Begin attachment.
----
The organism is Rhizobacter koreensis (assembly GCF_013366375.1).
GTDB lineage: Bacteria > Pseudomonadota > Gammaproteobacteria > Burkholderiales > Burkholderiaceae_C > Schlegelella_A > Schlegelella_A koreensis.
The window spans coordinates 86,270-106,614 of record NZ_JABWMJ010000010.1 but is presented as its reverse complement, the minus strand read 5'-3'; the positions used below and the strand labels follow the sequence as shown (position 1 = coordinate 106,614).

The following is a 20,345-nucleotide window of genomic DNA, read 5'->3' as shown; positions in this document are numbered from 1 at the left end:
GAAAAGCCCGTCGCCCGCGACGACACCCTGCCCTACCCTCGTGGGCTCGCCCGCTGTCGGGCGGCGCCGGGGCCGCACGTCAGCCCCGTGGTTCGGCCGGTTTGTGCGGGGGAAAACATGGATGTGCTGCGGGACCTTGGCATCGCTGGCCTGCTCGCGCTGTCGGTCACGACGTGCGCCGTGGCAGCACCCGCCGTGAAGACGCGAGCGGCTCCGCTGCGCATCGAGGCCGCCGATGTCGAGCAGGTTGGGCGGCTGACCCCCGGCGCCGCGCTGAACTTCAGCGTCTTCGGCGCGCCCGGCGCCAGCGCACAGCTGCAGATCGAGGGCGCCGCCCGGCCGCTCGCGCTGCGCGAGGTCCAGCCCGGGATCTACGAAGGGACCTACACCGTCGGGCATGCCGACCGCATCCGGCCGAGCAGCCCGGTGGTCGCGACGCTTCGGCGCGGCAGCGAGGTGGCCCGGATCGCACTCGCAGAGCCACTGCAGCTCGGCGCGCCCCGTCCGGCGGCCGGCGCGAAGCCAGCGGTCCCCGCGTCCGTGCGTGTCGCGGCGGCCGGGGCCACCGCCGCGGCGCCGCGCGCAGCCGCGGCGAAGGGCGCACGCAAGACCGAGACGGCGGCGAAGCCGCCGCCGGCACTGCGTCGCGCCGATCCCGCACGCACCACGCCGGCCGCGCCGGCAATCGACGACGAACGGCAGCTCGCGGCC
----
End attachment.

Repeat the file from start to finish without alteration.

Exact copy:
The organism is Rhizobacter koreensis (assembly GCF_013366375.1).
GTDB lineage: Bacteria > Pseudomonadota > Gammaproteobacteria > Burkholderiales > Burkholderiaceae_C > Schlegelella_A > Schlegelella_A koreensis.
The window spans coordinates 86,270-106,614 of record NZ_JABWMJ010000010.1 but is presented as its reverse complement, the minus strand read 5'-3'; the positions used below and the strand labels follow the sequence as shown (position 1 = coordinate 106,614).

The following is a 20,345-nucleotide window of genomic DNA, read 5'->3' as shown; positions in this document are numbered from 1 at the left end:
GAAAAGCCCGTCGCCCGCGACGACACCCTGCCCTACCCTCGTGGGCTCGCCCGCTGTCGGGCGGCGCCGGGGCCGCACGTCAGCCCCGTGGTTCGGCCGGTTTGTGCGGGGGAAAACATGGATGTGCTGCGGGACCTTGGCATCGCTGGCCTGCTCGCGCTGTCGGTCACGACGTGCGCCGTGGCAGCACCCGCCGTGAAGACGCGAGCGGCTCCGCTGCGCATCGAGGCCGCCGATGTCGAGCAGGTTGGGCGGCTGACCCCCGGCGCCGCGCTGAACTTCAGCGTCTTCGGCGCGCCCGGCGCCAGCGCACAGCTGCAGATCGAGGGCGCCGCCCGGCCGCTCGCGCTGCGCGAGGTCCAGCCCGGGATCTACGAAGGGACCTACACCGTCGGGCATGCCGACCGCATCCGGCCGAGCAGCCCGGTGGTCGCGACGCTTCGGCGCGGCAGCGAGGTGGCCCGGATCGCACTCGCAGAGCCACTGCAGCTCGGCGCGCCCCGTCCGGCGGCCGGCGCGAAGCCAGCGGTCCCCGCGTCCGTGCGTGTCGCGGCGGCCGGGGCCACCGCCGCGGCGCCGCGCGCAGCCGCGGCGAAGGGCGCACGCAAGACCGAGACGGCGGCGAAGCCGCCGCCGGCACTGCGTCGCGCCGATCCCGCACGCACCACGCCGGCCGCGCCGGCAATCGACGACGAACGGCAGCTCGCGGCC